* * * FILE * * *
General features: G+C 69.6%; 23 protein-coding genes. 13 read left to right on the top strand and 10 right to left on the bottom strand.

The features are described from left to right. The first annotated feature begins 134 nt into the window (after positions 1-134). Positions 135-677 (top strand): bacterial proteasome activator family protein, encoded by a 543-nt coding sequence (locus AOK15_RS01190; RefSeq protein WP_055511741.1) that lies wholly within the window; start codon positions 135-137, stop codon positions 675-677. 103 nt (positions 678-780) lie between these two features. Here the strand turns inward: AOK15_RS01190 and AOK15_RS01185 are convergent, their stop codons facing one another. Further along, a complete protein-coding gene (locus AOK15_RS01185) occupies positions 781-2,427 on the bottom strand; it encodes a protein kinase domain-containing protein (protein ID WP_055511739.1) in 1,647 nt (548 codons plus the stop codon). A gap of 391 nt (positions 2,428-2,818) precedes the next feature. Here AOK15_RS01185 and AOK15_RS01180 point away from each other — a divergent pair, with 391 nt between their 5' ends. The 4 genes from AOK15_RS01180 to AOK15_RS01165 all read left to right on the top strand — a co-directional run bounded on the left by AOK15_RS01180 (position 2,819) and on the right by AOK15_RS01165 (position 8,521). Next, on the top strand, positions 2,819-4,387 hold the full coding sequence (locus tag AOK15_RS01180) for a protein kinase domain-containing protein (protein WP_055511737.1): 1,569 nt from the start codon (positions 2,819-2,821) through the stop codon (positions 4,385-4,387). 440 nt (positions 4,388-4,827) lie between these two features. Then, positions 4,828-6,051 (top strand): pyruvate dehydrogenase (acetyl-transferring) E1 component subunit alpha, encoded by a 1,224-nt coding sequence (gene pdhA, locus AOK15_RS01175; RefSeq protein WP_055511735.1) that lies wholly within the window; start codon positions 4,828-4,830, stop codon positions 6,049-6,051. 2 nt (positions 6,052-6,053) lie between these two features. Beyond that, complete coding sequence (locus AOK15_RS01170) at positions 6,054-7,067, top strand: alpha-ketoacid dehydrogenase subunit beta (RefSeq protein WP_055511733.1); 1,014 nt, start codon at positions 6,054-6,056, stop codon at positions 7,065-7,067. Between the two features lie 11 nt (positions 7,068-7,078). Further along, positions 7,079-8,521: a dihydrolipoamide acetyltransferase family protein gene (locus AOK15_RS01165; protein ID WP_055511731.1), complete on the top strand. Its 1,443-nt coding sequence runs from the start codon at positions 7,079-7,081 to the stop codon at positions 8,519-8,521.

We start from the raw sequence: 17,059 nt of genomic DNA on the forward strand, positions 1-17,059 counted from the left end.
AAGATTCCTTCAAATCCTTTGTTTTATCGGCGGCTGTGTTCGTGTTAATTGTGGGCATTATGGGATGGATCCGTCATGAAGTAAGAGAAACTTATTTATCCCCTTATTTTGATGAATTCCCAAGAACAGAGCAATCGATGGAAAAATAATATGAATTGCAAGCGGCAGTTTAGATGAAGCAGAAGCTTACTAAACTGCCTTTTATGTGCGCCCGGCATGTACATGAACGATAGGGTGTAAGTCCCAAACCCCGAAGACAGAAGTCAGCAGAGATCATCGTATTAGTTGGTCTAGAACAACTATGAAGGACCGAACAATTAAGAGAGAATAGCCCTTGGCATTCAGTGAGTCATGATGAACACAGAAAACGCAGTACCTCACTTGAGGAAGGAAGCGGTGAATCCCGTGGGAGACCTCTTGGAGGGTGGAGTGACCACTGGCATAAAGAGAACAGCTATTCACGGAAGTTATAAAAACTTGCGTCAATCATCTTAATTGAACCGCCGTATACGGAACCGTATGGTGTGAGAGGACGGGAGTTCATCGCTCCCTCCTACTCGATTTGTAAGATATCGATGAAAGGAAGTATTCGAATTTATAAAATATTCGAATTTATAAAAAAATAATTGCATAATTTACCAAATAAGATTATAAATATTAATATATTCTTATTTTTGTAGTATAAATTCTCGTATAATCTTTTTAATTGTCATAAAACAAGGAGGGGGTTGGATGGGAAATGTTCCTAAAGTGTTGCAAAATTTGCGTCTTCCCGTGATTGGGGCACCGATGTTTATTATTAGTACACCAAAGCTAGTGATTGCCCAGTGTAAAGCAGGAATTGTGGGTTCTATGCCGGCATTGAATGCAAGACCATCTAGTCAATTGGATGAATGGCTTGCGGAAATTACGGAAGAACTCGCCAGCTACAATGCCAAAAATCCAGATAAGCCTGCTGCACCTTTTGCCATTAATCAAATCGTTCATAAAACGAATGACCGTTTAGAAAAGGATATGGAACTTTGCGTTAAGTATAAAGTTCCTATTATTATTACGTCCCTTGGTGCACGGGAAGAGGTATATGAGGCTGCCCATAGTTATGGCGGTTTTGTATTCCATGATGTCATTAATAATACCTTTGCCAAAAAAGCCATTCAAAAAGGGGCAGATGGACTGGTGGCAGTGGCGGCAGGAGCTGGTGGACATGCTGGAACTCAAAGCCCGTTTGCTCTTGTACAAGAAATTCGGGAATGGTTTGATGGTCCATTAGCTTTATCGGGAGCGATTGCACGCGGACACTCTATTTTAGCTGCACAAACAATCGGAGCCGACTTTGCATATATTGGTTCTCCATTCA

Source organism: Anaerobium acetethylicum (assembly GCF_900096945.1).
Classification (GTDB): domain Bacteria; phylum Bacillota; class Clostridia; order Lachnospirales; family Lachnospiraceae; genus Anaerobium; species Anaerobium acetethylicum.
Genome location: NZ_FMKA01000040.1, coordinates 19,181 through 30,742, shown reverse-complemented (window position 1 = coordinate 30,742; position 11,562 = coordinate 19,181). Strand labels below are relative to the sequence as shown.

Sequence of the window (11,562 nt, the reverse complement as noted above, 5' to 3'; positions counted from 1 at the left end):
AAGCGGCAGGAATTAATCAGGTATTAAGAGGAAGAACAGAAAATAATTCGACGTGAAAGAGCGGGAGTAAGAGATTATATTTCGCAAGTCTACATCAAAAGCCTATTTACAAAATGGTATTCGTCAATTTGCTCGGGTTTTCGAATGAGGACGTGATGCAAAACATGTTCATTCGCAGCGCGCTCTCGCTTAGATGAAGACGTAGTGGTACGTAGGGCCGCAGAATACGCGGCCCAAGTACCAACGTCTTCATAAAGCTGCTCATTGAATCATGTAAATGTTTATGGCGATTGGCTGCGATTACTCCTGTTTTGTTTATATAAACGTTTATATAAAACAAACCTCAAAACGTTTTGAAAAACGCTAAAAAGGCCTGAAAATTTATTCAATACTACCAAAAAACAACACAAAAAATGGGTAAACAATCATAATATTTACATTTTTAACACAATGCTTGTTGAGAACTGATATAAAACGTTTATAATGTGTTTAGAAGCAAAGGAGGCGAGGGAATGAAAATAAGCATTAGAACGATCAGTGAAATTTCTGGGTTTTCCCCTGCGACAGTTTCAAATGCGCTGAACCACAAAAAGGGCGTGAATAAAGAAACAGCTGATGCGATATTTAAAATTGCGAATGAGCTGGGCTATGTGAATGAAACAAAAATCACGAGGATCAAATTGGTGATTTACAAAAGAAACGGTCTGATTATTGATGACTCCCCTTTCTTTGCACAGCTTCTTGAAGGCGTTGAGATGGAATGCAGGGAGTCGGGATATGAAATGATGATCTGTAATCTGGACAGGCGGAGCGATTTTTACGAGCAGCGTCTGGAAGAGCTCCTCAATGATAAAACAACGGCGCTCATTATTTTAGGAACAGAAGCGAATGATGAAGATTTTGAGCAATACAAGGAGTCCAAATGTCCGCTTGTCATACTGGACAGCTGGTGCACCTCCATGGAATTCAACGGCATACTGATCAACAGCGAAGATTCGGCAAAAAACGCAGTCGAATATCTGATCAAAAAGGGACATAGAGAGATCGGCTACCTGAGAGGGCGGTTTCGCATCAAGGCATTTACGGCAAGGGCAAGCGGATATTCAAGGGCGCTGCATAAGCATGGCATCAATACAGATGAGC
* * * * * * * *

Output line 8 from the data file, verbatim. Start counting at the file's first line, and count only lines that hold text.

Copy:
Sequence of the window (11,562 nt, the reverse complement as noted above, 5' to 3'; positions counted from 1 at the left end):